Our pick is Cabin Bar - premium bar with rooftop

terrace. The Cabin, offers fine wine, craft beers

and locally sourced food in a relaxing environment

– and includes a stylish outdoor terrace with

retractable roof.

SAVOURING BATH (B4)

savouringbath.com

THAMES LIDO (H4)

thameslido.com

THAMES RIVERCRUISE (H4)

thamesrivercruise.co.uk

VAUGHAN’S KITCHEN (D4)

vaughanskitchen.co.uk

WILTON WINDMILL (F4)

wiltonwindmill.co.uk

A’BECKETT’S VINEYARD (D5)

01380 816669 • abecketts.co.uk

ALDER RIDGE VINEYARD (F4)

01488 686770 • alderridge.co.uk

ALDWICK ESTATE VINEYARD (A4)

01934 864404 • aldwickestate.co.uk

KOFFMANN & MR WHITE’S ENGLISH AND

FRENCH BRASSERIE (B4)

mpwrestaurants.co.uk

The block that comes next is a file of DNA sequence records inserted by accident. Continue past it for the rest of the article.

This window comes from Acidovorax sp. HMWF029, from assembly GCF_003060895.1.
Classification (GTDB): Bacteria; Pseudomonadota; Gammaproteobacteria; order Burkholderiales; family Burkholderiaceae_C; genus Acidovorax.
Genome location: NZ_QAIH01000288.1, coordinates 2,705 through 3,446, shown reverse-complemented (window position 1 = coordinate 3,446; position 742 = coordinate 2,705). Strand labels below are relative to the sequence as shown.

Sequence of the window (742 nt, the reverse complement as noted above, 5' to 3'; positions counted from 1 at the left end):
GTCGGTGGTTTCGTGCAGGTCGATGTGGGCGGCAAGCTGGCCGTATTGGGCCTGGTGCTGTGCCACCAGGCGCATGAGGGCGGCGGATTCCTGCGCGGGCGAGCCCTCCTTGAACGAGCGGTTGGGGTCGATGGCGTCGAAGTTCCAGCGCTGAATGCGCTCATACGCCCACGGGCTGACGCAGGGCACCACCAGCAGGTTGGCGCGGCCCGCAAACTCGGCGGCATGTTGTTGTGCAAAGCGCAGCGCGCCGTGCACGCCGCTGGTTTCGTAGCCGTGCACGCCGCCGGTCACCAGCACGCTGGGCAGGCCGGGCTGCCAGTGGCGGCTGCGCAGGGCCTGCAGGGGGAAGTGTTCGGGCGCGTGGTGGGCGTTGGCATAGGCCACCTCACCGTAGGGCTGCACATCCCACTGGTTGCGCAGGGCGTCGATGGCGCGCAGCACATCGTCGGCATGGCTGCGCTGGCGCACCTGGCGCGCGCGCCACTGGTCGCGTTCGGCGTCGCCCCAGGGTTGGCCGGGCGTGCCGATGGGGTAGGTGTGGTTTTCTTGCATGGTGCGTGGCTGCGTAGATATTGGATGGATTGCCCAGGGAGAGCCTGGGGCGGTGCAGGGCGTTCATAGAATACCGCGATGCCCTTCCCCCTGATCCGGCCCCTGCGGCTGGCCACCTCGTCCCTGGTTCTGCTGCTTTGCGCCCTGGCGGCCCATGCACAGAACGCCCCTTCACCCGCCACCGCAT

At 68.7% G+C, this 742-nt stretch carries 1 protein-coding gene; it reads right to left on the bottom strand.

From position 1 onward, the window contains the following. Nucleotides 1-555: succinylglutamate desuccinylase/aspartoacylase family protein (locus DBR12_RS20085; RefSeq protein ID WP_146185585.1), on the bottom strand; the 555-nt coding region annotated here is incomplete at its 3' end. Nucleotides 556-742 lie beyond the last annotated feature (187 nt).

THE MARCO PIERRE WHITE RESTAURANT

AT THE CASTLE HOTEL (K3)

castlehotelwindsor.com

THE MONKEY ISLAND BRASSERIE AT THE

MONKEY ISLAND ESTATE (J3)

monkeyislandestate.co.uk

THE MOONRAKER HOTEL (C4)

moonrakerhotel.com

THE OLD BELL HOTEL (C3)

Malmesbury, SN16 0BW,

01666 822344 • oldbellhotel.co.uk

The Old Bell Hotel & Restaurant is reputed to

be the oldest purpose-built hotel in England and

Grade 1 listed. The Refectory and Bar uses fresh,

local and seasonal produce accompanied by a

wide selection of drinks.

PLUM + SPILT MILK, GREAT NORTHERN

HOTEL (M3)

gnhlondon.com

RICK STEIN, MARLBOROUGH (E4)

rickstein.com/eat-with-us/marlborough

SHELBURNE RESTAURANT, BOWOOD

HOTEL, SPA & GOLF RESORT (D4)

Derry Hill, Calne SN11 9PQ, 01249 822228

bowood.org/bowood-hotel-resort

The classy restaurant a this luxury hotel has

glorious views of the estate from its windows and